Who You Calling Fratty?

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"D.C.'s Biggest Frat Party" was held outside at the White House following Obama's election with young drunk college students chanting "USA USA," or that's how The Daily Beast's Ben Jacobs described the spontaneous gathering. But, upon further investigation, it's not clear that a single person in the crowd was a member of a fraternity nor did the crowd look even stereotypically fratty. With very few young people bothering to vote, it's an odd choice to make fun of people under the age of 63 (that is, the average age of a CNN viewer) getting excited about politics. 

Jacobs gives the following evidence that the young people were acting like stereotypical drunk partiers: He estimates one out of every four people was a college student and writes, "For every ardent Obama supporter standing on Pennsylvania Avenue, there was at least one college student who was just out to party." He talked to three sophomores from Georgetown and at least one person from Howard. People climbed trees and "revelers ran around brandishing American flags," while others sang the Star Spangled Banner. He alludes to drunk people with one woman saying someone's breath "smelled of anti-freeze." Not much of that sounds too fratty—where are the people falling all over themselves wasted? The drunk make-outs? the grinding to very loud Akon? This just sounds like a crowd of mostly young people chanting things. Yet, Jacobs compares it to a "Red White and Blue Mardi Gras." That's because "fratty" is immediately how we view a group of excited young people (especially ones in "unhip D.C.") celebrating something. 

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However, a friend of mine (not in college, not in a frat) who went down to the White House Tuesday night did not describe it as anything like a frat-party, calling the crowd "exuberant." "But it didn't seem like people were super wasted," she added. Here's our conversation.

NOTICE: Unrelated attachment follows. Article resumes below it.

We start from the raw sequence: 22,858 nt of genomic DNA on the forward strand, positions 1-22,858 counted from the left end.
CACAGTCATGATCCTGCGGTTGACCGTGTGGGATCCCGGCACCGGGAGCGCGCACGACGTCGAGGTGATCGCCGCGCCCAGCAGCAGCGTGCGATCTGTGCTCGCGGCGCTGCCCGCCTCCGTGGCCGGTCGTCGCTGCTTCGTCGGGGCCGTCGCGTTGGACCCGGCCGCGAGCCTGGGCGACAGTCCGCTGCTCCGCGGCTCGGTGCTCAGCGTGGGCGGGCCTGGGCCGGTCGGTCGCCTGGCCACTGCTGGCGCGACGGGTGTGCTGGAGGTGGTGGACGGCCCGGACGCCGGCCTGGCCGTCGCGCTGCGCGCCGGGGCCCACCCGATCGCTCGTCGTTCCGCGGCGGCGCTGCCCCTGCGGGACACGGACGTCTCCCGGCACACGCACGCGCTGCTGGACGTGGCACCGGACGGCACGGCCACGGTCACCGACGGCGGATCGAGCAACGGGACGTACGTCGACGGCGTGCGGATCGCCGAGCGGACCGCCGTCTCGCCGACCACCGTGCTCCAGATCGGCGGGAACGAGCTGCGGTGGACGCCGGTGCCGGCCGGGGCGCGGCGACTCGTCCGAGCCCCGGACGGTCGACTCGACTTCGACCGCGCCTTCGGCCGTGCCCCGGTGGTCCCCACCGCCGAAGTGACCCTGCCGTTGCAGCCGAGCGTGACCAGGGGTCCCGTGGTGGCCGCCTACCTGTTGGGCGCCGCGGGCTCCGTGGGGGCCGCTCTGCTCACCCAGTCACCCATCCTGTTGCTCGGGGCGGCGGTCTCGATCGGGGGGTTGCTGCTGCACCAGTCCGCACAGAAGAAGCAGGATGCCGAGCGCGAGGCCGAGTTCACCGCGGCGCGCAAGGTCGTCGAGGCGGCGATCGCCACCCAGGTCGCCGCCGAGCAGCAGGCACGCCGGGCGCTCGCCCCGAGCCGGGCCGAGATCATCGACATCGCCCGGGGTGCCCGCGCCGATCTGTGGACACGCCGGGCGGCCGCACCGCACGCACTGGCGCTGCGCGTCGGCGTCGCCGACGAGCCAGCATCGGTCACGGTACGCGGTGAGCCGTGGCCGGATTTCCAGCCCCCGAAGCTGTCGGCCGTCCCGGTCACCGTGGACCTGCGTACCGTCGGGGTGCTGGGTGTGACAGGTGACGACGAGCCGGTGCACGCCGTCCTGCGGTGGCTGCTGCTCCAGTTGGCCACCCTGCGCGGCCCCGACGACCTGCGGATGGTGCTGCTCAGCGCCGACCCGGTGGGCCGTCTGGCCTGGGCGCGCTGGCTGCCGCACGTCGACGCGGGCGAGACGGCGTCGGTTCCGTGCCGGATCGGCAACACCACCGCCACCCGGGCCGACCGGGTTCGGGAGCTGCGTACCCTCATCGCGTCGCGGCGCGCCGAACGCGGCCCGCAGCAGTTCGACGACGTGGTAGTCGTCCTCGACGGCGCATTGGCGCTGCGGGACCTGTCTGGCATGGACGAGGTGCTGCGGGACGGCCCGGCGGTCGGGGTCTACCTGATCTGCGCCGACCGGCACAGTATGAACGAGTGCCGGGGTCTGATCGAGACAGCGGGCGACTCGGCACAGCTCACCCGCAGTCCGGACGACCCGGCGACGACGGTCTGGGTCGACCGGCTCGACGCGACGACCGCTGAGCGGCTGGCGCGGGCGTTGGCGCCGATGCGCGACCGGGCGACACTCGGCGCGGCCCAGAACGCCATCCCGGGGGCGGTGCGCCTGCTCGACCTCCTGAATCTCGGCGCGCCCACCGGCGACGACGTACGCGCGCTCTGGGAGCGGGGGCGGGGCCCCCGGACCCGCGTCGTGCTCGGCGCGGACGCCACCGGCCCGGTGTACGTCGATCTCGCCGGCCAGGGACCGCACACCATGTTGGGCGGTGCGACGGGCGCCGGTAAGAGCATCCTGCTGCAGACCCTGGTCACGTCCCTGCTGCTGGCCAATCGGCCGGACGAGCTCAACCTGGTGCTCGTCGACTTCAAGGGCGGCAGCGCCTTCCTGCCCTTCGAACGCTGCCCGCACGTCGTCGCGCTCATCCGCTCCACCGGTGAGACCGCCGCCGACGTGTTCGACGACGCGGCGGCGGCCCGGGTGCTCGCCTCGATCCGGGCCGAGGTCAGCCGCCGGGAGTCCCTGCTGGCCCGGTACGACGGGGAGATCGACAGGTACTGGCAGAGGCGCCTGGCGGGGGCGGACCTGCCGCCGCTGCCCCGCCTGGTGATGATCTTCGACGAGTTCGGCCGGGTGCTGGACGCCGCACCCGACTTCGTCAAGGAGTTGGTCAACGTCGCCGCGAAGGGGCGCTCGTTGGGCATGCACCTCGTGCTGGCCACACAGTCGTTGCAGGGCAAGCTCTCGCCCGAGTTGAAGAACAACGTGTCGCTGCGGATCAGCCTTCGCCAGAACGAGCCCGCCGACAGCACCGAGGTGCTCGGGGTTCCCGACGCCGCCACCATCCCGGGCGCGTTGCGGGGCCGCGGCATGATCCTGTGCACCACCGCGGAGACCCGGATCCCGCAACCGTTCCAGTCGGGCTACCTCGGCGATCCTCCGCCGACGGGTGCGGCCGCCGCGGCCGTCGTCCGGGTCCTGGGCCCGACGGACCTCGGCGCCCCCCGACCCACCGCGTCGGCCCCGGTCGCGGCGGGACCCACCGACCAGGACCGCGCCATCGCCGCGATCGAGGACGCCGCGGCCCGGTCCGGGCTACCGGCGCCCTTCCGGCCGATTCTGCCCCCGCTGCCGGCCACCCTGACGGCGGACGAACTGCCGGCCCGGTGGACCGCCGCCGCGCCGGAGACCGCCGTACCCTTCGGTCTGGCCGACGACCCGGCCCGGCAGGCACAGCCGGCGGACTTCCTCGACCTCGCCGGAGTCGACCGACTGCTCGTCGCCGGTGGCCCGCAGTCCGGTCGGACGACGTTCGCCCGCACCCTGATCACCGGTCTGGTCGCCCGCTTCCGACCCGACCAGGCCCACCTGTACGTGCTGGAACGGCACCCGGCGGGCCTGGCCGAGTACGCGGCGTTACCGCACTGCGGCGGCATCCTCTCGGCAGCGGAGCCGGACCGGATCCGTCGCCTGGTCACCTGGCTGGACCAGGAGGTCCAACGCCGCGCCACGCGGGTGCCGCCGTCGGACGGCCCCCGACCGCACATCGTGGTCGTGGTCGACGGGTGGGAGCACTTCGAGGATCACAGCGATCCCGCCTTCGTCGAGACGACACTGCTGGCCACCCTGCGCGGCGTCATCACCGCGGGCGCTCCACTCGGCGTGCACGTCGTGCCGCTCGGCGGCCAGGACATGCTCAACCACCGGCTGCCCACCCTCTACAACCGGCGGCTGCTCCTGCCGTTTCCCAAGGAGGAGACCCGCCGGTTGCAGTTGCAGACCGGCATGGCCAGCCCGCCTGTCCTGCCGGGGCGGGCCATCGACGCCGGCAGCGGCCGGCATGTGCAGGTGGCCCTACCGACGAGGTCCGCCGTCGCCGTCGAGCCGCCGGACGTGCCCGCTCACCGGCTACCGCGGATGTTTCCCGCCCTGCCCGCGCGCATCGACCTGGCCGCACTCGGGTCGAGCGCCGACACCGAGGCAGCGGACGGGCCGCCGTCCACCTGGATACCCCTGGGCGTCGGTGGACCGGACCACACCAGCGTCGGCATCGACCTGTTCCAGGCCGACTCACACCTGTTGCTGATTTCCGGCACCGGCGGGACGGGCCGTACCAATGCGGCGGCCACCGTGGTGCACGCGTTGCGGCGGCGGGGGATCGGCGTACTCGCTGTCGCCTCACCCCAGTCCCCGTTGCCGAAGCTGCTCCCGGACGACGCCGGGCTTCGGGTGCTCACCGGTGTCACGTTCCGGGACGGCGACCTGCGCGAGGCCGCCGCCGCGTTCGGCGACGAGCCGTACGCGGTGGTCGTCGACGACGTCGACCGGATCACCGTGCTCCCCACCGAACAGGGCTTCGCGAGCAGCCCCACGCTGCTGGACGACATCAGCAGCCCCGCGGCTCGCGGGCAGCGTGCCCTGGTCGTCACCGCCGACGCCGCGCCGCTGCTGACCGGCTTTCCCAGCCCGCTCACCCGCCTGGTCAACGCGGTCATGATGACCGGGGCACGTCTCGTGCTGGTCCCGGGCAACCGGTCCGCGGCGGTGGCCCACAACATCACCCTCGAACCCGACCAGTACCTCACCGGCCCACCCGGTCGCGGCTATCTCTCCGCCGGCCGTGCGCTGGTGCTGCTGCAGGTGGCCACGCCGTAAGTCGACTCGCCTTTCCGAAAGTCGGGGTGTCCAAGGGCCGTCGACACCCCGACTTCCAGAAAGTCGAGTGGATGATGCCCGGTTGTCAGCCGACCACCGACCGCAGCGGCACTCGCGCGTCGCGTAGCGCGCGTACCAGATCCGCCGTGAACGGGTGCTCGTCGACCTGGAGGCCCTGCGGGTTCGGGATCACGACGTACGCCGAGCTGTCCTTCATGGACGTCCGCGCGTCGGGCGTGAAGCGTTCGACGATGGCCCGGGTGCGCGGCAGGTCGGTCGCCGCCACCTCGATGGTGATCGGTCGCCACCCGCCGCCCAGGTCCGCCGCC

Me: you went down to the white house on Tuesday, right? What was it like?

Friend: ummm it was definitely really crowded, but not mind boggling amounts of people

Me: what were the people like?

Friend: very diverse crowd, mostly young, but really diverse over all

Me: were they rowdy? drunk?

Friend: pretty exuberant. All the trees in the vicinity had people up in them. i'm sure people were drunk but it didn't seem like people were super wasted

Me: would you describe it as a frat party?

Friend: no

While some photos lead to frat party conclusions, others, like the one below from DCist make it look tame enough for a child. That doesn't look like the type of place a little girl shouldn't be. (A frat party, however, is.) 

Jacobs isn't the only one who wanted to view the scene in that way. Washington City Paper's Simon van Zuylen-Wood suggests the same vibe, noting the thousands of "jubilant" George Washington University students with a photo of someone in a full body bunny suit. Photos on The Huffington Post and DCist could lead one to that conclusion, too. DCist has one of what could be drunk person, young enough to be in college and male enough to be in a frat, waving an American flag while seated on top of someone's shoulders. 

The term fratty may have come to mind because that happened once before. When the president announced Osama bin Laden's death back in May, the scene did get fratty, as The Atlantic's Alexis Madrigal explained it. "They climbed trees and snapped flags through the air. They shouted. They carried each other on their backs and took smiling pictures in front of the White House," he wrote. These "loud and boorish and silly" drunk college kids also chanted "USA USA." (At the time, this all seemed particularly jarring given the circumstances. "We were there to celebrate a death," writes Madrigal.) With that as our last frame of reference for when a group rushed the White House, that stereotype is now our mental stand in for large gatherings of young people excited about something good for Obama: Frat Party. It's just the easiest way to describe kids these days.

Maybe we should stop painting young people excited by politics with these inaccurate terms lest we scare them away? Almost 50 percent of eligible voters under 30 cast a ballot, according to the Christian Science Monitor. More young people voted this election than in 2008. That's pretty enlightening for a group of people often painted as apathetic

This article is from the archive of our partner The Wire.